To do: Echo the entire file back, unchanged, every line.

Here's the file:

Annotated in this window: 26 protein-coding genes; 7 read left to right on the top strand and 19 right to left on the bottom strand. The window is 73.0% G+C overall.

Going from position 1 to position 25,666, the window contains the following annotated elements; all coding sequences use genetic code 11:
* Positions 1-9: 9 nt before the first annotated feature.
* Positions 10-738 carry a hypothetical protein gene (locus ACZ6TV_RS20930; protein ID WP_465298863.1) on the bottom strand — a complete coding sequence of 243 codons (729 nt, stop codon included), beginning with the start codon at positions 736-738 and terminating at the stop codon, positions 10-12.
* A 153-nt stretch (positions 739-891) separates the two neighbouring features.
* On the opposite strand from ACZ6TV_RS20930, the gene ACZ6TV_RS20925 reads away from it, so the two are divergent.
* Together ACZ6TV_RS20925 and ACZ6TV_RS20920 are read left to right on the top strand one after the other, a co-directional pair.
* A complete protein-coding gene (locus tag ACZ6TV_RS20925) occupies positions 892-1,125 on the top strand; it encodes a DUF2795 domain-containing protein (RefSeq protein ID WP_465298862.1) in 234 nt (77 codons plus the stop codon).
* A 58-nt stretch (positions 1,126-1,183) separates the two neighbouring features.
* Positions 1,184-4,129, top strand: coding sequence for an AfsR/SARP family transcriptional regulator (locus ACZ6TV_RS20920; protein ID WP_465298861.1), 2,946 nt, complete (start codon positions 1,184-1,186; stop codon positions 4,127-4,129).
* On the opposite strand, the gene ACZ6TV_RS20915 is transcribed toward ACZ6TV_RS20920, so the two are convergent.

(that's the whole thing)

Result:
Annotated in this window: 26 protein-coding genes; 7 read left to right on the top strand and 19 right to left on the bottom strand. The window is 73.0% G+C overall.

Going from position 1 to position 25,666, the window contains the following annotated elements; all coding sequences use genetic code 11:
* Positions 1-9: 9 nt before the first annotated feature.
* Positions 10-738 carry a hypothetical protein gene (locus ACZ6TV_RS20930; protein ID WP_465298863.1) on the bottom strand — a complete coding sequence of 243 codons (729 nt, stop codon included), beginning with the start codon at positions 736-738 and terminating at the stop codon, positions 10-12.
* A 153-nt stretch (positions 739-891) separates the two neighbouring features.
* On the opposite strand from ACZ6TV_RS20930, the gene ACZ6TV_RS20925 reads away from it, so the two are divergent.
* Together ACZ6TV_RS20925 and ACZ6TV_RS20920 are read left to right on the top strand one after the other, a co-directional pair.
* A complete protein-coding gene (locus tag ACZ6TV_RS20925) occupies positions 892-1,125 on the top strand; it encodes a DUF2795 domain-containing protein (RefSeq protein ID WP_465298862.1) in 234 nt (77 codons plus the stop codon).
* A 58-nt stretch (positions 1,126-1,183) separates the two neighbouring features.
* Positions 1,184-4,129, top strand: coding sequence for an AfsR/SARP family transcriptional regulator (locus ACZ6TV_RS20920; protein ID WP_465298861.1), 2,946 nt, complete (start codon positions 1,184-1,186; stop codon positions 4,127-4,129).
* On the opposite strand, the gene ACZ6TV_RS20915 is transcribed toward ACZ6TV_RS20920, so the two are convergent.